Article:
The second concern, too, defies economic logic. Worries over dilution should not dwell on the number of options granted, but rather on the number that executives can exercise in the absence of superior performance. Because standard option plans can reward executives for below-average performance, they always pose a greater risk of economic dilution than do indexed-option plans.
From Expectations Investing by Alfred Rappaport and Michael J. Mauboussin, copyright (c)2001 by Alfred Rappaport and Michael J. Mauboussin, published by Harvard Business School Press.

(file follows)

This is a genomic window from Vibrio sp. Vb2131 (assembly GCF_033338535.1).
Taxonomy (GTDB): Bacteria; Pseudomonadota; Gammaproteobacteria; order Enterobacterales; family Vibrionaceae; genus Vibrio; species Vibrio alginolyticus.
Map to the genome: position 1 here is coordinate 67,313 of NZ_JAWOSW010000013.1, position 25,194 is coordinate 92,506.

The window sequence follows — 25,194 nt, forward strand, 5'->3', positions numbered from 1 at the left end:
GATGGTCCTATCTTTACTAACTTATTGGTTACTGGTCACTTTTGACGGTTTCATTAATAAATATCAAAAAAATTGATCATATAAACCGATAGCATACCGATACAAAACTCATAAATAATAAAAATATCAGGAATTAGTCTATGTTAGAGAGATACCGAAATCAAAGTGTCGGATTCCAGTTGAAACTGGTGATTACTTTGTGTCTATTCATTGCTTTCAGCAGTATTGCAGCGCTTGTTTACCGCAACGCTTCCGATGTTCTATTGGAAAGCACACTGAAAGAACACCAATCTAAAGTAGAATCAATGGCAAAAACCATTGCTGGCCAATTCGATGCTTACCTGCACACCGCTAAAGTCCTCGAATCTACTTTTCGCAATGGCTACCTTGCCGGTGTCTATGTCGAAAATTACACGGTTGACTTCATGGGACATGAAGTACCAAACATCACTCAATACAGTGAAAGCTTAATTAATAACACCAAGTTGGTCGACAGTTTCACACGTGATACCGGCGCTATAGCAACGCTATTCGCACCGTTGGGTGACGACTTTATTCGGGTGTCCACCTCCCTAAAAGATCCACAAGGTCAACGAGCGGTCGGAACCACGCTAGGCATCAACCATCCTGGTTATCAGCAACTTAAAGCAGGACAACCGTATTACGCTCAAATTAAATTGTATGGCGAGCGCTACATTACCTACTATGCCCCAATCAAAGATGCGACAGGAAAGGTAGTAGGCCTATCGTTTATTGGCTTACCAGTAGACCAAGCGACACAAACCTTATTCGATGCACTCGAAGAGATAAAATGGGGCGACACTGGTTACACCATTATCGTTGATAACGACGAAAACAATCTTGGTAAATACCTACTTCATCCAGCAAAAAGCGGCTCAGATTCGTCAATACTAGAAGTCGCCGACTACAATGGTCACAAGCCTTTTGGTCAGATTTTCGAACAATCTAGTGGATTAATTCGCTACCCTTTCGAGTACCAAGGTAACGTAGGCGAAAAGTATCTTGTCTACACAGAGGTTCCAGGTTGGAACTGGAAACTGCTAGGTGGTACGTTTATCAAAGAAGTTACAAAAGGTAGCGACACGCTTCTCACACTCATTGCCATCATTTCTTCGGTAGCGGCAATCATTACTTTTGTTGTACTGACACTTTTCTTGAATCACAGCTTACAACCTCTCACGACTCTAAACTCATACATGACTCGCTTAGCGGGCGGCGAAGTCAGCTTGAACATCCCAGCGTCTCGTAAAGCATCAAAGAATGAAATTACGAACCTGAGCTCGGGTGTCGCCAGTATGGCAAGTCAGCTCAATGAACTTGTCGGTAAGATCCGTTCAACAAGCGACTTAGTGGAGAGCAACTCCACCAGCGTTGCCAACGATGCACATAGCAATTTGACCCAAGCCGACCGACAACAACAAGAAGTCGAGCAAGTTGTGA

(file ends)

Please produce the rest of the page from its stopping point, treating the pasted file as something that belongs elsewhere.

Michael Seely is president of Investor Access Corp., the investor relations/value enhancement firm with offices in Stamford, Conn., and Dorset, Vt. (www.shvalue.com). He has worked with scores of companies to enhance their valuation and reputation. He is a director of the HSBC mutual funds and a frequent writer/speaker on finance and communications topics.
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|Publication:||Directors & Boards|
|Article Type:||Book Review|
|Date:||Jan 1, 2002|